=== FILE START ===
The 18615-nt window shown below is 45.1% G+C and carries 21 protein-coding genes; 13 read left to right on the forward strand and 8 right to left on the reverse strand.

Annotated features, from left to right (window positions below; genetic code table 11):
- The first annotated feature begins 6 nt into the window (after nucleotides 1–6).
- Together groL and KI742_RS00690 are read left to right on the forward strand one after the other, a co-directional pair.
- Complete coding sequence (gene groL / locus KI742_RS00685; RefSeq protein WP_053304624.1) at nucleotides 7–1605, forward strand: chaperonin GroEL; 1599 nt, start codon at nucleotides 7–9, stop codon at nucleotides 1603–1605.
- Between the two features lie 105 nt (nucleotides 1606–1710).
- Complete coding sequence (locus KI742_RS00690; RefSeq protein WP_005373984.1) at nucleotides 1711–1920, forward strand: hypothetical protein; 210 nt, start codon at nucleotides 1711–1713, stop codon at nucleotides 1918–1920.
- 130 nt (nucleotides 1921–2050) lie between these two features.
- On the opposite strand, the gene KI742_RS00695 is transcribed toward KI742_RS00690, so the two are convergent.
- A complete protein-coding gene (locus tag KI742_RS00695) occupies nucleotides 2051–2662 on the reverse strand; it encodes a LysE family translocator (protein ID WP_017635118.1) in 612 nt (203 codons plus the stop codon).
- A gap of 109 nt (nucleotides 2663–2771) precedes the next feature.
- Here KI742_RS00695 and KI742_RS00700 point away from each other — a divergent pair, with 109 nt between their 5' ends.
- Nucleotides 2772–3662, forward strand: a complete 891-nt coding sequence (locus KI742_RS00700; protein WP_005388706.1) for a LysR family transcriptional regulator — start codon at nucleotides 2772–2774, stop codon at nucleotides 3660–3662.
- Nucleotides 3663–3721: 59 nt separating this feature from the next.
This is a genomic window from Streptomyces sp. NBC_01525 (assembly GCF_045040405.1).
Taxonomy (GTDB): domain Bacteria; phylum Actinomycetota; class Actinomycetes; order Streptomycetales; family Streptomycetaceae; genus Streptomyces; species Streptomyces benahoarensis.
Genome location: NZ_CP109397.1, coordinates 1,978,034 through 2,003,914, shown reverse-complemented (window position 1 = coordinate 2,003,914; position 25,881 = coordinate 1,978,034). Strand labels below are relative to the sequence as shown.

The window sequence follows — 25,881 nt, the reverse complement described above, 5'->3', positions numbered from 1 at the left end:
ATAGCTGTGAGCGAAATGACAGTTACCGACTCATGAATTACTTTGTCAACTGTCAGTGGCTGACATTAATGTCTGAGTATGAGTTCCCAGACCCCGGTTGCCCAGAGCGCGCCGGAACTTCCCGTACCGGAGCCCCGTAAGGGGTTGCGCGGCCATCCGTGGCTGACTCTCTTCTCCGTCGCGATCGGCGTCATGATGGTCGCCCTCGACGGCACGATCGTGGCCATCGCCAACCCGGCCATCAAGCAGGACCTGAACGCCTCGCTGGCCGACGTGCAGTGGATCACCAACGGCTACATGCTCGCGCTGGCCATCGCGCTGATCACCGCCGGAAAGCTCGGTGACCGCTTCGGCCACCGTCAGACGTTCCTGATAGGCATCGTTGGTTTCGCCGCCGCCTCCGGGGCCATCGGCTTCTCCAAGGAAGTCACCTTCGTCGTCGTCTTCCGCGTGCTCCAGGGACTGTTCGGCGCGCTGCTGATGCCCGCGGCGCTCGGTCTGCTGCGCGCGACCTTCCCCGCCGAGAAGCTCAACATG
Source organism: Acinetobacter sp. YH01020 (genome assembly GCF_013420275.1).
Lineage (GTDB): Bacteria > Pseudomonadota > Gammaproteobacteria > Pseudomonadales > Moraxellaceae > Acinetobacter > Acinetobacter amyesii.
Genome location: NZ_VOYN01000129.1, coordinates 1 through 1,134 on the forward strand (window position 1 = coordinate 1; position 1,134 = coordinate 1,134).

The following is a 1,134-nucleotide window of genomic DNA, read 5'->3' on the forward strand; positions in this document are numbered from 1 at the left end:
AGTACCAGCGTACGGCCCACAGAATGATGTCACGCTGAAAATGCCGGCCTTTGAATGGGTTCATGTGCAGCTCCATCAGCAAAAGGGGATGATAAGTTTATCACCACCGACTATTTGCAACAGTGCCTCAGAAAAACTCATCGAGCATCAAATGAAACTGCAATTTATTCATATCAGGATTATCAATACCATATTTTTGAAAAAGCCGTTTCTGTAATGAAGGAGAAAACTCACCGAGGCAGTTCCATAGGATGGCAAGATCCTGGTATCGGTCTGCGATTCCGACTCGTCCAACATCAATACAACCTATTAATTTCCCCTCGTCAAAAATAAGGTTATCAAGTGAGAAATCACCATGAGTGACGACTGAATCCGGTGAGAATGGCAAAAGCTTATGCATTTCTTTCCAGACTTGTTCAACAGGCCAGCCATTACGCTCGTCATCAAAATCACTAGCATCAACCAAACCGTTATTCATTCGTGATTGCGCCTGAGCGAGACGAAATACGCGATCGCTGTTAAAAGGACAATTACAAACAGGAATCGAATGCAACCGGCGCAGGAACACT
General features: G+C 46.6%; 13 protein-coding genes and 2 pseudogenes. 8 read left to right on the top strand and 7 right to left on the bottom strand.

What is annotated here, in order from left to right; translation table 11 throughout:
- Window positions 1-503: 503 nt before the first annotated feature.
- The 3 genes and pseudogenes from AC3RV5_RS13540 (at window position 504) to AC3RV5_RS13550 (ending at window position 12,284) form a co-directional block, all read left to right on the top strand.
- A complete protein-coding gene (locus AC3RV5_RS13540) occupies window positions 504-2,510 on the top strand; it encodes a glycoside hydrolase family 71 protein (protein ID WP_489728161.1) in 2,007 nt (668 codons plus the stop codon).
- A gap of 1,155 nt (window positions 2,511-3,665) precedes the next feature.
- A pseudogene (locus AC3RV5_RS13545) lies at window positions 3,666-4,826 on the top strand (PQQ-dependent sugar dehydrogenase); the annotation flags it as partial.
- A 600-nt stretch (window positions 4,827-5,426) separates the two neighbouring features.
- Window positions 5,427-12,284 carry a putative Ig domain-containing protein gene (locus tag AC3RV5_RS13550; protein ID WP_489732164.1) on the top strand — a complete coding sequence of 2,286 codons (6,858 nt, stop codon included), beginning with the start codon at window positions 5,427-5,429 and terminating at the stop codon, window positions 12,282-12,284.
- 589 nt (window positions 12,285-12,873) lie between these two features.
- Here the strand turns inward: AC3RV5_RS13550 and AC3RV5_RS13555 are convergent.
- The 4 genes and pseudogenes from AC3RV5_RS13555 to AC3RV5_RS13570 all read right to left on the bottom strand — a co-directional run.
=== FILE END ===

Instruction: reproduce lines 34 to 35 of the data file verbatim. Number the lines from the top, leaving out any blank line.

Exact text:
- 589 nt (window positions 12,285-12,873) lie between these two features.
- Here the strand turns inward: AC3RV5_RS13550 and AC3RV5_RS13555 are convergent.